AMERICA'S PRESIDENT.

THIS WAS A PRESIDENT WHO

PROFOUNDLY CHANGED BOTH DOMESTIC

LIFE FOR AMERICANS AND OUR

RELATIONSHIP TO THE WORLD.

HE WAS INSTRUMENTAL IN GETTING

THE NATION TO TURN DECISIVELY

AWAY FROM AN ISOLATIONIST VIEW

TOWARDS THE WORLD AND REALLY

ENGAGING WITH THE WORLD.

AND DOMESTICALLY IT INVOLVED ALL

OF THE DIFFERENT INITIATIVES OF

THE NEW DEAL.

THIS NEW EXHIBITION, A NEW DEAL

FOR A NEW GENERATION, WAS

CREATED DURING A MAJOR

UNDERTAKING TO RETHINK AND

REIMAGINE THE ENTIRE MUSEUM.

THE NEW DEAL WAS THE TERM THAT

WAS COINED TO DESCRIBE THE WIDE

VARIETY OF PROGRAMS AND POLICIES

THAT ROOSEVELT INITIATED TO

COMBAT THE GREAT DEPRESSION.

EVERYTHING FROM THE TENNESSEE

VALLEY AUTHORITY TO SOCIAL

SECURITY TO UNEMPLOYMENT

INSURANCE TO THE NOTION THAT THE

FEDERAL GOVERNMENT HAS A

RESPONSIBILITY TO TAKE A ROLE IN

THE NATION'S ECONOMY AND ENSURE

A CERTAIN MEASURE OF SOCIAL

JUSTICE TO ALL AMERICANS.

INCREASINGLY NOW WE'RE GETTING

VISITORS WHO DID NOT EXPERIENCE

THIS PERIOD FIRSTHAND.

SO THERE WAS A REAL NEED TO

RECAST THE WHOLE STORY OF THE

ROOSEVELT ERA, THE PERSONAL

STORIES OF FRANKLIN AND ELEANOR

ROOSEVELT AND THEIR TIMES.

DURING THE PLANNING PROCESS WE

VERY EARLY DECIDED THAT THE BEST

WAY TO TELL THE STORY OF ELEANOR

ROOSEVELT WAS TO WEAVE IT

THROUGHOUT THE STORY OF THE

ROOSEVELT PRESIDENCY.

SHE'S SO TIGHTLY INVOLVED WITH

HER HUSBAND IN ALL OF THE

INITIATIVES OF THE NEW DEAL AND

THE WORLD WAR II YEARS.

SO YOU'LL FIND HER EVERYWHERE IN

THIS EXHIBITION.

THE STORY OF FDR'S DISABILITY IS

OBVIOUSLY KEY TO UNDERSTANDING

HIM AS A PERSON.

WE HAVE OVER 100,000 PHOTOGRAPHS

IN OUR COLLECTIONS HERE AT THE

ROOSEVELT LIBRARY, BUT WE ONLY

HAVE FOUR THAT SHOW HIM IN A

WHEELCHAIR.

THERE WAS A KIND OF UNSPOKEN

RULE THAT THERE NOT BE FILM OR

PHOTOGRAPHY THAT SHOW THE EXTENT

OF HIS DISABILITY.

IN 1921, FDR CONTRACTS POLIO.

HE REMAINS PARALYZED FROM THE

WAIST DOWN THROUGH THE REST OF

HIS LIFE.

WE REALLY WANTED TO GIVE PEOPLE

A SENSE OF THE WEIGHT OF THOSE

BRACES.

10 POUNDS.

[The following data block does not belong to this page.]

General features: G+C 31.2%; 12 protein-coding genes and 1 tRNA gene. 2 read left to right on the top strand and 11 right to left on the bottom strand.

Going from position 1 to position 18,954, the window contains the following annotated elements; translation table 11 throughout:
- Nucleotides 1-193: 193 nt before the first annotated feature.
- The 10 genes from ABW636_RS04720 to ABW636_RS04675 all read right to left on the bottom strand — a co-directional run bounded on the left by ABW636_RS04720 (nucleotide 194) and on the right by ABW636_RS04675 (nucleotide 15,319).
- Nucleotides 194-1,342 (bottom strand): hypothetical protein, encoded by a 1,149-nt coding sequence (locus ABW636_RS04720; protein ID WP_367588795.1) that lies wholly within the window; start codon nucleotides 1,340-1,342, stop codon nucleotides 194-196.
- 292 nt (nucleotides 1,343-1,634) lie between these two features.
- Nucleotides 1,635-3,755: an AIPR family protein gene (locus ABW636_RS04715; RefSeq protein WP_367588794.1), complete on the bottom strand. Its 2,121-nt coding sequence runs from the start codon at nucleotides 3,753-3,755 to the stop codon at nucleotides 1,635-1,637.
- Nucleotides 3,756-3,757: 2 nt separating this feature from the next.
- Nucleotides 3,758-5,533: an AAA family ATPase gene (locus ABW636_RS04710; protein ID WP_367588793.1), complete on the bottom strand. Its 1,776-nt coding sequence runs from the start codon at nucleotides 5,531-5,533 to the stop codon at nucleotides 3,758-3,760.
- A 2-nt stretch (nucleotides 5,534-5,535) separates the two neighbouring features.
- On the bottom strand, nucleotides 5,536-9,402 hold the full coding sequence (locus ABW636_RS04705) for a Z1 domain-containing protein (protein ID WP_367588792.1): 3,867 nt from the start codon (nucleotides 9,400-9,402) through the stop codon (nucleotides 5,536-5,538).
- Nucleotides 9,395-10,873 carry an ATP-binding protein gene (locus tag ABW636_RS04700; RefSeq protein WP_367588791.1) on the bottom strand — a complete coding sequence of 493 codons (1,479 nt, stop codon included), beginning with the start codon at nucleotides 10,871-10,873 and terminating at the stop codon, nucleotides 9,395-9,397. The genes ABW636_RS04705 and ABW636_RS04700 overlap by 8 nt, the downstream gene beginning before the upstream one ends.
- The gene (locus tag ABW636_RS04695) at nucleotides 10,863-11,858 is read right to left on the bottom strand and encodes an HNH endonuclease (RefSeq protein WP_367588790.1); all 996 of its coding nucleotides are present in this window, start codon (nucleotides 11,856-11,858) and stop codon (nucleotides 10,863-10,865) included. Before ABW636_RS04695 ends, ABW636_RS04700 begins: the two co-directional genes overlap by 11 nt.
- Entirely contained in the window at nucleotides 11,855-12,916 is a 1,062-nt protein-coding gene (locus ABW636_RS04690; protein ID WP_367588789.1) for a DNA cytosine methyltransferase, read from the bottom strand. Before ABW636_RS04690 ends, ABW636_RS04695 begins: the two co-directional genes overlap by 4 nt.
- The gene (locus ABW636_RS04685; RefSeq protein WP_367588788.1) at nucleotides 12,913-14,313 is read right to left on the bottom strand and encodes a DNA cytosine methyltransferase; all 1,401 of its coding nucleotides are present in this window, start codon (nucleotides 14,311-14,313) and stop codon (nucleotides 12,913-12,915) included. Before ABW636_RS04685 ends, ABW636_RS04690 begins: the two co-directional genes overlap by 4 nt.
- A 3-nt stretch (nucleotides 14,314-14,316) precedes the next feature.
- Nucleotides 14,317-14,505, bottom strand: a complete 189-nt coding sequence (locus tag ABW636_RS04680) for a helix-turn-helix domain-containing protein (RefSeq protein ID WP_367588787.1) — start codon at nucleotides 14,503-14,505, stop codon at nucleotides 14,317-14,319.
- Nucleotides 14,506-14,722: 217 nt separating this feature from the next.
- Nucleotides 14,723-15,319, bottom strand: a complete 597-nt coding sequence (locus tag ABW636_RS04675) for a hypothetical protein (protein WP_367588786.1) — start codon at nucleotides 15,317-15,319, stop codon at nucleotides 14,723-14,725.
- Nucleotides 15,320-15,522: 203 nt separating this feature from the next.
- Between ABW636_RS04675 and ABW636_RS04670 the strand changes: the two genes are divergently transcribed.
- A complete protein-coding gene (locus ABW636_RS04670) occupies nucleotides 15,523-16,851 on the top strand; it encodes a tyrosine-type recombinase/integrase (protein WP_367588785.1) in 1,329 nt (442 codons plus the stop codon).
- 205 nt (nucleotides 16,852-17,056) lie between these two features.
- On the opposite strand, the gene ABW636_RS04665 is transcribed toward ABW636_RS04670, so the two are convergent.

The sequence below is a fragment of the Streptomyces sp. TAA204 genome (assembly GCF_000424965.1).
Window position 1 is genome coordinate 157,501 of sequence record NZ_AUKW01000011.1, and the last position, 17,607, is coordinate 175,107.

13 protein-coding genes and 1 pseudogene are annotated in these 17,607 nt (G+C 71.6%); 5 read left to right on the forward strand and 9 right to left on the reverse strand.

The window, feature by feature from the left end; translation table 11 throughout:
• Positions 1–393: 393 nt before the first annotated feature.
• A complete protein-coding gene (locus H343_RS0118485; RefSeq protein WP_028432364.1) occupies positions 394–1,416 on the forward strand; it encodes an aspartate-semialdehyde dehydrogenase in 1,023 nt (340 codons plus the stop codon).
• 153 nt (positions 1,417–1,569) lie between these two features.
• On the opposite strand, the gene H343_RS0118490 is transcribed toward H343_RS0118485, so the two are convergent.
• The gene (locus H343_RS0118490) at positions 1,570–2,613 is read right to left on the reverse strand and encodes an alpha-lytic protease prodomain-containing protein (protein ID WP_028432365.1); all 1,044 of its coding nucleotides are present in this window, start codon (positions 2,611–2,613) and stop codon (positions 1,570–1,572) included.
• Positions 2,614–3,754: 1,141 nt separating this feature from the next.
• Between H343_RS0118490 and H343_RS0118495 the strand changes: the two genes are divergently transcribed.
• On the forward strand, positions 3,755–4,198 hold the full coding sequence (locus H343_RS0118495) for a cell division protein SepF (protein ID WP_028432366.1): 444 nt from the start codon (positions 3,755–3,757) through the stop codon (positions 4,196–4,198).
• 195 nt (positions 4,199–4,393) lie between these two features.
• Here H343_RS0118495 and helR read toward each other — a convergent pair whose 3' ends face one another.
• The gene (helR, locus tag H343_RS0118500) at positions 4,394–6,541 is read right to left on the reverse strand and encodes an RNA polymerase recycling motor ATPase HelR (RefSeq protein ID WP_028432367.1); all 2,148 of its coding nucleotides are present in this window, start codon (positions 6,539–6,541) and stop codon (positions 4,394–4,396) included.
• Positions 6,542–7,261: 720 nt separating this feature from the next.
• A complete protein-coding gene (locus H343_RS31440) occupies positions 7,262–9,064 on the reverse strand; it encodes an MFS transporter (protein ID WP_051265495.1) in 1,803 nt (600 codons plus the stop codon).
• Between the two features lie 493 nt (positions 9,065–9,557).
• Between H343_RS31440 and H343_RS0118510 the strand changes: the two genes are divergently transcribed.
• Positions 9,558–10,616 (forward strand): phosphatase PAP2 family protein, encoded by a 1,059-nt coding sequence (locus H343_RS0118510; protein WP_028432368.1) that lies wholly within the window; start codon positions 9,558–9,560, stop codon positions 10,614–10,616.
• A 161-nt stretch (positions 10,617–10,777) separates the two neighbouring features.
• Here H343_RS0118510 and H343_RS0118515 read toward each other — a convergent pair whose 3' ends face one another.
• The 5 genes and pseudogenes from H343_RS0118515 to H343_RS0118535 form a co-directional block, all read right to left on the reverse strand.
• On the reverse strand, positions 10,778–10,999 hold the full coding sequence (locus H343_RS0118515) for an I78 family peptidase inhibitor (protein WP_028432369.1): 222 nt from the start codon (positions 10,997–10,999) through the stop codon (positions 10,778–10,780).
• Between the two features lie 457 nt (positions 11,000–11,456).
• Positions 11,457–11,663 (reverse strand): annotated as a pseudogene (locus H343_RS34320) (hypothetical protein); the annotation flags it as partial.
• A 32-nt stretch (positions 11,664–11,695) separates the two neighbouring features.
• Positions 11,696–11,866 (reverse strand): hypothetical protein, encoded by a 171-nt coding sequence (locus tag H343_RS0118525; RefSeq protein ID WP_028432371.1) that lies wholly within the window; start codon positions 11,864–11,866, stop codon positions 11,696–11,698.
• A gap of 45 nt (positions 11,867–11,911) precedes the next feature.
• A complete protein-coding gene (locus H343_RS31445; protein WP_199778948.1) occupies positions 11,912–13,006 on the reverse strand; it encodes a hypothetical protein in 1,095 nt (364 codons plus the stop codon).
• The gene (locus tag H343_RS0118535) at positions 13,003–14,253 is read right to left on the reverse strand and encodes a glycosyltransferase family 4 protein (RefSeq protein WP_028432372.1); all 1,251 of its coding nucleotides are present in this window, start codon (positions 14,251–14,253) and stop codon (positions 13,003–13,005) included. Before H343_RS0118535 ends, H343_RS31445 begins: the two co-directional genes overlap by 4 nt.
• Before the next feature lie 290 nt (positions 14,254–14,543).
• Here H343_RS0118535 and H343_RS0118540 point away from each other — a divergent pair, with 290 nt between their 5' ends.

HE HAD TO PUT THEM ON HIS LEGS

IN ORDER TO BE ABLE TO STAND.

TO WALK SHORT DISTANCES, HE

WOULD THEN HAVE TO SUPPORT HIS

WEIGHT ON A CANE AND LOCK ARMS

WITH A STRONG COMPANION.

AND THEN HE WOULD LITERALLY

PITCH HIS BODY FORWARD.

AND AT THE SAME TIME HE'D BE

SMILING AND LOOKING AROUND LIKE

HE HADN'T A CARE IN THE WORLD,

WHEN IN FACT HE WAS REALLY

CONCENTRATING AS HE MOVED

HIMSELF FORWARD IN THAT MANNER.

WE HAVE HERE FDR'S 1936 FORD

PHAETON ABLE.

THIS CAR WAS SPECIALLY MODIFIED

BY A LOCAL MECHANIC SO THE

PRESIDENT COULD DRIVE IT WITHOUT

THE USE OF HIS LEGS.

HE DROVE VERY FAST, BY ALL

ACCOUNTS.

IN PARTICULAR WE HAVE A

WONDERFUL ACCOUNT FROM THE QUEEN

OF ENGLAND WHEN SHE VISITED HERE

IN 1939, TALKING ABOUT HOW

BRACING IT WAS TO RIDE WITH THE

PRESIDENT.

WHAT WE TRIED TO DO HERE IN THIS

NEW MUSEUM IS TO MIX THOSE

TRADITIONAL THINGS THAT YOU

EXPECT TO SEE IN A MUSEUM WITH

AUDIOVISUAL PRODUCTIONS, WITH

IMMERSIVE EXPERIENCES, WHERE YOU

COULD SORT OF LITERALLY STEP

INTO THE PAST.

VISITORS CAN LISTEN TO HIS

FAMOUS FIRESIDE CHATS THE WAY

PEOPLE LISTENED TO HIM AT THE

TIME.

FDR COMES INTO OFFICE IN MARCH

OF 1933 AND HIS VERY FIRST

FIRESIDE CHAT WAS AT THE END OF

THE VERY FIRST WEEK IN OFFICE.

YOU COULD READ ABOUT THE

PRESIDENT, EVENTS IN WASHINGTON

IN NEWSPAPERS.

BUT THE WAY YOU GOT THAT DIRECT

CONNECTION WAS THROUGH THE

RADIO.

>> WE HAVE PROVIDED THE

MACHINERY TO RESTORE OUR

FINANCIAL SYSTEM.

LET US UNITE IN BANISHING FEAR.

TOGETHER WE CANNOT FAIL.

>> HE'S TOUCHING PEOPLE IN A

VERY POWERFUL WAY, AND THEY'RE

WRITING BACK TO HIM IN GREAT

NUMBERS, WRITING TO HIM AS IF

HE'S A FRIEND.

>> MY DEAR MR. PRESIDENT.

>> YOUR SPEECH LAST NIGHT WAS

SOULFUL --

>> THANK YOU FOR THE HOPE YOU

HAVE GIVEN US.

>> THIS WAS A PRESIDENT WHO

INSPIRED GREAT AFFECTION AND

LOVE, BUT ALSO A GREAT DEAL OF

CRITICISM AND EVEN HATRED.

AMONG HIS OPPONENTS.

IT WAS VERY IMPORTANT TO US WE

NOT JUST INCLUDE THE SUPPORTERS

OF THE PRESIDENT BUT ALSO SHOW

HIS OPPONENTS AS WELL.

THE SUBJECTS THAT WE LOOK AT

RANGE FROM FDR'S RESPONSE TO THE

HOLOCAUST, TO HIS DECISION TO

INTERN JAPANESE-AMERICANS DURING

WORLD WAR II.

WE FOCUS ON SUBJECTS THAT WERE

CONTROVERSIAL IN THEIR DAY AND

ARE STILL BEING DEBATED AMONG

HISTORIANS.

THE LEGACY OF FRANKLIN ROOSEVELT

IS SUCH A DIFFICULT THING TO

PRESENT IN A SUCCINCT WAY.

ONE HISTORIAN SAYS THAT WE LIVE

IN THE WORLD THAT FRANKLIN

ROOSEVELT CREATED.